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August 27, 2019

"Arrest, Release, Repeat: How police and jails are misused to respond to social problems"

The title of this post is the title of this notable new report from the Prison Policy Initiative authored by By Alexi Jones and Wendy Sawyer.  Here is how the report gets started:

Police and jails are supposed to promote public safety. Increasingly, however, law enforcement is called upon to respond punitively to medical and economic problems unrelated to public safety issues.  As a result, local jails are filled with people who need medical care and social services, many of whom cycle in and out of jail without ever receiving the help they need.  Conversations about this problem are becoming more frequent, but until now, these conversations have been missing three fundamental data points: how many people go to jail each year, how many return, and which underlying problems fuel this cycle.

In this report, we fill this troubling data gap with a new analysis of a federal survey, finding that at least 4.9 million people are arrested and jailed each year, and at least one in 4 of those individuals are booked into jail more than once during the same year. Our analysis shows that repeated arrests are related to race and poverty, as well as high rates of mental illness and substance use disorders.  Ultimately, we find that people who are jailed have much higher rates of social, economic, and health problems that cannot and should not be addressed through incarceration.

August 27, 2019 at 12:34 PM | Permalink


Sure that is true; the phrase "three hots and cot" ring a bell. The problem is convincing states to fund other services. For millions of residents my state has exactly one transitional housing program for people with mental health disorders which can accommodate about 10 people max. So it it any wonder that they sooner or later wind up in jail? The law and order lobby is powerful and they don't want to do anything that takes away that power.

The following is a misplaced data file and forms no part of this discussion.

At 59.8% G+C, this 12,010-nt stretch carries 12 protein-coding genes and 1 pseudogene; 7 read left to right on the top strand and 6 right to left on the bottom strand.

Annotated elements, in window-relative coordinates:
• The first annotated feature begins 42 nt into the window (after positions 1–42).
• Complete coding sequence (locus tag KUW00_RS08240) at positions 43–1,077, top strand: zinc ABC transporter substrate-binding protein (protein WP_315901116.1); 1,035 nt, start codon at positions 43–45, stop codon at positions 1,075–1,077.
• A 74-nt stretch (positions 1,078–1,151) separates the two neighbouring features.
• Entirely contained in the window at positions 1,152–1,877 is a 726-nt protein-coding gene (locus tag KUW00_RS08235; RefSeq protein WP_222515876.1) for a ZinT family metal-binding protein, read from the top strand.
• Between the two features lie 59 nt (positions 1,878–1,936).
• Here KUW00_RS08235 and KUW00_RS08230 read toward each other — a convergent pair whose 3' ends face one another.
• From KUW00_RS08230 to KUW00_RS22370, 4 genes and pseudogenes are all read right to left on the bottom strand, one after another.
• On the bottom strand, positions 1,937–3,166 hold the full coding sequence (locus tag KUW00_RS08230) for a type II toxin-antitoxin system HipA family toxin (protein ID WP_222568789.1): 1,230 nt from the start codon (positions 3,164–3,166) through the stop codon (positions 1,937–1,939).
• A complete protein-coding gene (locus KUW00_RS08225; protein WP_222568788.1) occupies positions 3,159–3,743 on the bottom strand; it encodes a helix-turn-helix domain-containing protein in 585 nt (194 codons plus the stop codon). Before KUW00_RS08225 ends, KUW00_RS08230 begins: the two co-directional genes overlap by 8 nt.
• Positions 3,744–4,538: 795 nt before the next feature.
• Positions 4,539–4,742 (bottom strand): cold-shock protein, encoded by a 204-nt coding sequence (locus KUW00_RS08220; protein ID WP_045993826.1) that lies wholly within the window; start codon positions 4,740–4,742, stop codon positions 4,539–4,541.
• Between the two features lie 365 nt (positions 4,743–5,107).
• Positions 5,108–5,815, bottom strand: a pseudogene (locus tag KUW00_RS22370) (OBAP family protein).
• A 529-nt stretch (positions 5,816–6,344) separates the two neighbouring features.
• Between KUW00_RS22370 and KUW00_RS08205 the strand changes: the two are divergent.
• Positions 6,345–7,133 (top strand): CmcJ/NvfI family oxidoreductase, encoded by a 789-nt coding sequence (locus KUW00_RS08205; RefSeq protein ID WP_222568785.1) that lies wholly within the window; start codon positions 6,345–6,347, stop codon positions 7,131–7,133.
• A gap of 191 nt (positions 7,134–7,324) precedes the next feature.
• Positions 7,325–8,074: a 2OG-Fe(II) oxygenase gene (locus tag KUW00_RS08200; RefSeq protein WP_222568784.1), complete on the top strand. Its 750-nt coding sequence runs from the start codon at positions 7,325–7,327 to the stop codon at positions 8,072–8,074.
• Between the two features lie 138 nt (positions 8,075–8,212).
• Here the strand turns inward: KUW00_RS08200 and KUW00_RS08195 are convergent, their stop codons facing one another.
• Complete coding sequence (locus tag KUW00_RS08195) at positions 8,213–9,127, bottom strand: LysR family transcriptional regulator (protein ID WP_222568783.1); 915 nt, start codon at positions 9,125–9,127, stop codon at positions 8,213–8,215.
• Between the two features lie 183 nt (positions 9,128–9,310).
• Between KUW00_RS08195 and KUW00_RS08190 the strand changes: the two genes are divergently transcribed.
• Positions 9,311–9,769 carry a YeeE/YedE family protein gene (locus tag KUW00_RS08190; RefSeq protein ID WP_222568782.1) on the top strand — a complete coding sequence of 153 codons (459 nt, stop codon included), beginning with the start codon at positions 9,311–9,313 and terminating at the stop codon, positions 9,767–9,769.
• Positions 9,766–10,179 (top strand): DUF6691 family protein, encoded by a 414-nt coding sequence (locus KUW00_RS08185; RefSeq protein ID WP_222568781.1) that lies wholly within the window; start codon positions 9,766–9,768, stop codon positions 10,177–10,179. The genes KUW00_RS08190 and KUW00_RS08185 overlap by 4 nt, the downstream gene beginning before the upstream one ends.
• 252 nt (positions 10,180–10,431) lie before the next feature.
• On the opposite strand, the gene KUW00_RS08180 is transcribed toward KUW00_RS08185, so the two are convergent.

Posted by: Daniel | Aug 27, 2019 1:21:15 PM

We need more private correctional system agencies, but not using the same profiteering methodologies. The new methods would involve not just payment per incarcerated prisoner, but also include penalties for recidivists who spent the bulk of their sentence in the private facility.

In short, we need to ensure that the prison systems are not just there for punishment, which is fine. But incentives must be made so that the private correctional system agency also control much of the societal reintegration process, currently known as parole. While one cannot ultimately control the actions of people, one can certainly ensure that enough proper steps were made to fully rehabilitate inmates so they don't return, particularly doing their old bad deeds.

Please note: current public methodologies do not work, and are now at a point where true innovative measures must be taken. Such innovation can only be implemented from the private sector at this point.

Posted by: Eric Knight | Sep 2, 2019 11:48:46 AM

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